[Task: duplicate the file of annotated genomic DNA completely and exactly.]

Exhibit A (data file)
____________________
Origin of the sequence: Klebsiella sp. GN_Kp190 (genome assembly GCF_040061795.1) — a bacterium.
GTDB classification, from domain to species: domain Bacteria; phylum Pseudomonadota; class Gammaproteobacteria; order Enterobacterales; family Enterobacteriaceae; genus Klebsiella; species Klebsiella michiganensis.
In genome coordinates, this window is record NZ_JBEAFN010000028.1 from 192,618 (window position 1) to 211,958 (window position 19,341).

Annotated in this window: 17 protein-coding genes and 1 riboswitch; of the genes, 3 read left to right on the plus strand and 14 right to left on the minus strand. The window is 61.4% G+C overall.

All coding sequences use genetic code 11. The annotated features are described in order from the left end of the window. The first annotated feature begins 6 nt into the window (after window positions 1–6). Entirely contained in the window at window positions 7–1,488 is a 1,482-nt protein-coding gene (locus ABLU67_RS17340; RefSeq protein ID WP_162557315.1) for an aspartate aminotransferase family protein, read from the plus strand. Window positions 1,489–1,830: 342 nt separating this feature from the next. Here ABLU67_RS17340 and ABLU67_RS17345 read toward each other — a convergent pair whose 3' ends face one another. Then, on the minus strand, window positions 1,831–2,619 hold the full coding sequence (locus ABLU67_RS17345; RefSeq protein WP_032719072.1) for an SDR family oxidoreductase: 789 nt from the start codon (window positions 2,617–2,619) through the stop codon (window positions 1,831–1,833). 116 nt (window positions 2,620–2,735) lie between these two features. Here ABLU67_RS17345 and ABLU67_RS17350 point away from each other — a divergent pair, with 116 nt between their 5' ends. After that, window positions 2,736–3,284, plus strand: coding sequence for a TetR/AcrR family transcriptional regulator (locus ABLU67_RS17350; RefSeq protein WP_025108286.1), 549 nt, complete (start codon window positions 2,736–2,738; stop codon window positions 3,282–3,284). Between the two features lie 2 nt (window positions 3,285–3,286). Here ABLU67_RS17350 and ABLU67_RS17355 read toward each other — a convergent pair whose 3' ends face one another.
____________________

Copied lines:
Origin of the sequence: Klebsiella sp. GN_Kp190 (genome assembly GCF_040061795.1) — a bacterium.
GTDB classification, from domain to species: domain Bacteria; phylum Pseudomonadota; class Gammaproteobacteria; order Enterobacterales; family Enterobacteriaceae; genus Klebsiella; species Klebsiella michiganensis.
In genome coordinates, this window is record NZ_JBEAFN010000028.1 from 192,618 (window position 1) to 211,958 (window position 19,341).

Annotated in this window: 17 protein-coding genes and 1 riboswitch; of the genes, 3 read left to right on the plus strand and 14 right to left on the minus strand. The window is 61.4% G+C overall.

All coding sequences use genetic code 11. The annotated features are described in order from the left end of the window. The first annotated feature begins 6 nt into the window (after window positions 1–6). Entirely contained in the window at window positions 7–1,488 is a 1,482-nt protein-coding gene (locus ABLU67_RS17340; RefSeq protein ID WP_162557315.1) for an aspartate aminotransferase family protein, read from the plus strand. Window positions 1,489–1,830: 342 nt separating this feature from the next. Here ABLU67_RS17340 and ABLU67_RS17345 read toward each other — a convergent pair whose 3' ends face one another. Then, on the minus strand, window positions 1,831–2,619 hold the full coding sequence (locus ABLU67_RS17345; RefSeq protein WP_032719072.1) for an SDR family oxidoreductase: 789 nt from the start codon (window positions 2,617–2,619) through the stop codon (window positions 1,831–1,833). 116 nt (window positions 2,620–2,735) lie between these two features. Here ABLU67_RS17345 and ABLU67_RS17350 point away from each other — a divergent pair, with 116 nt between their 5' ends. After that, window positions 2,736–3,284, plus strand: coding sequence for a TetR/AcrR family transcriptional regulator (locus ABLU67_RS17350; RefSeq protein WP_025108286.1), 549 nt, complete (start codon window positions 2,736–2,738; stop codon window positions 3,282–3,284). Between the two features lie 2 nt (window positions 3,285–3,286). Here ABLU67_RS17350 and ABLU67_RS17355 read toward each other — a convergent pair whose 3' ends face one another.